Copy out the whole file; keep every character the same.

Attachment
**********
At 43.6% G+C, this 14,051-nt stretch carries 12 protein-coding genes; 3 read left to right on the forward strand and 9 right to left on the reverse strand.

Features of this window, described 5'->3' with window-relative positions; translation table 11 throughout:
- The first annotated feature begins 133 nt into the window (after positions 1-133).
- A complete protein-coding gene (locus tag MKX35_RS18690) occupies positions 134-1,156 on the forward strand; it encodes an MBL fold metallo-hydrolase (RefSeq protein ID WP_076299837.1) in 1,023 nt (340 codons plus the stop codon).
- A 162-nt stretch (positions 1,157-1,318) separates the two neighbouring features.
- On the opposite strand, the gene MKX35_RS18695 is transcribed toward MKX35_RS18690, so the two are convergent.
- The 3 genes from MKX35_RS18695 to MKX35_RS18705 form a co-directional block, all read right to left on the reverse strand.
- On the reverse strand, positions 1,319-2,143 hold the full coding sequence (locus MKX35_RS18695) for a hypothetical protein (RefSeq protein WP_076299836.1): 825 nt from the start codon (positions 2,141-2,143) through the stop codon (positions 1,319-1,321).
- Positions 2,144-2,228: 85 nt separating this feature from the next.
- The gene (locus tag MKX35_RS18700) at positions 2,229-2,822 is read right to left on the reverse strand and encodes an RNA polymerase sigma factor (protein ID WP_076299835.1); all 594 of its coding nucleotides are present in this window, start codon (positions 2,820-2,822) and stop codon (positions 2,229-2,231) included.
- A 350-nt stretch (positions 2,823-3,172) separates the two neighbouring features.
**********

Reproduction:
At 43.6% G+C, this 14,051-nt stretch carries 12 protein-coding genes; 3 read left to right on the forward strand and 9 right to left on the reverse strand.

Features of this window, described 5'->3' with window-relative positions; translation table 11 throughout:
- The first annotated feature begins 133 nt into the window (after positions 1-133).
- A complete protein-coding gene (locus tag MKX35_RS18690) occupies positions 134-1,156 on the forward strand; it encodes an MBL fold metallo-hydrolase (RefSeq protein ID WP_076299837.1) in 1,023 nt (340 codons plus the stop codon).
- A 162-nt stretch (positions 1,157-1,318) separates the two neighbouring features.
- On the opposite strand, the gene MKX35_RS18695 is transcribed toward MKX35_RS18690, so the two are convergent.
- The 3 genes from MKX35_RS18695 to MKX35_RS18705 form a co-directional block, all read right to left on the reverse strand.
- On the reverse strand, positions 1,319-2,143 hold the full coding sequence (locus MKX35_RS18695) for a hypothetical protein (RefSeq protein WP_076299836.1): 825 nt from the start codon (positions 2,141-2,143) through the stop codon (positions 1,319-1,321).
- Positions 2,144-2,228: 85 nt separating this feature from the next.
- The gene (locus tag MKX35_RS18700) at positions 2,229-2,822 is read right to left on the reverse strand and encodes an RNA polymerase sigma factor (protein ID WP_076299835.1); all 594 of its coding nucleotides are present in this window, start codon (positions 2,820-2,822) and stop codon (positions 2,229-2,231) included.
- A 350-nt stretch (positions 2,823-3,172) separates the two neighbouring features.